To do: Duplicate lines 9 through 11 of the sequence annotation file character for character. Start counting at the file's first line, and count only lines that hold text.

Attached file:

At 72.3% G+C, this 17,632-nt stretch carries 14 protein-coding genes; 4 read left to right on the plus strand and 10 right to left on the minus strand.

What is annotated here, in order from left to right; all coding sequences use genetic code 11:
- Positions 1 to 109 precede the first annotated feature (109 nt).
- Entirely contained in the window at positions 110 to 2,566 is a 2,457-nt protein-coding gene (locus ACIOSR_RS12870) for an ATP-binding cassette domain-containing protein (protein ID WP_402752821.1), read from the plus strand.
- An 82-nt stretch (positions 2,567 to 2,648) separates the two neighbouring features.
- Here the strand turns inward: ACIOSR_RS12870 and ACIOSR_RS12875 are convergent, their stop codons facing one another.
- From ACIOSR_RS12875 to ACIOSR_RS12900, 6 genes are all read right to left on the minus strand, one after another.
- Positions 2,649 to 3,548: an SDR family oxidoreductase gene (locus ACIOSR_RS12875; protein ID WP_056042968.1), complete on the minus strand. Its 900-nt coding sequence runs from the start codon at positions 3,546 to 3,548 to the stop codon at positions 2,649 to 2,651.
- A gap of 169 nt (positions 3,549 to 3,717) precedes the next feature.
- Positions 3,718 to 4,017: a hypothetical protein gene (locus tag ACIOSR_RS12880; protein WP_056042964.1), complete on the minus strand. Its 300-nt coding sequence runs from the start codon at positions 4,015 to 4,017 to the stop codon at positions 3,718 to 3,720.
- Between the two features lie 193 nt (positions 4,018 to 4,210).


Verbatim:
- A gap of 169 nt (positions 3,549 to 3,717) precedes the next feature.
- Positions 3,718 to 4,017: a hypothetical protein gene (locus tag ACIOSR_RS12880; protein WP_056042964.1), complete on the minus strand. Its 300-nt coding sequence runs from the start codon at positions 4,015 to 4,017 to the stop codon at positions 3,718 to 3,720.
- Between the two features lie 193 nt (positions 4,018 to 4,210).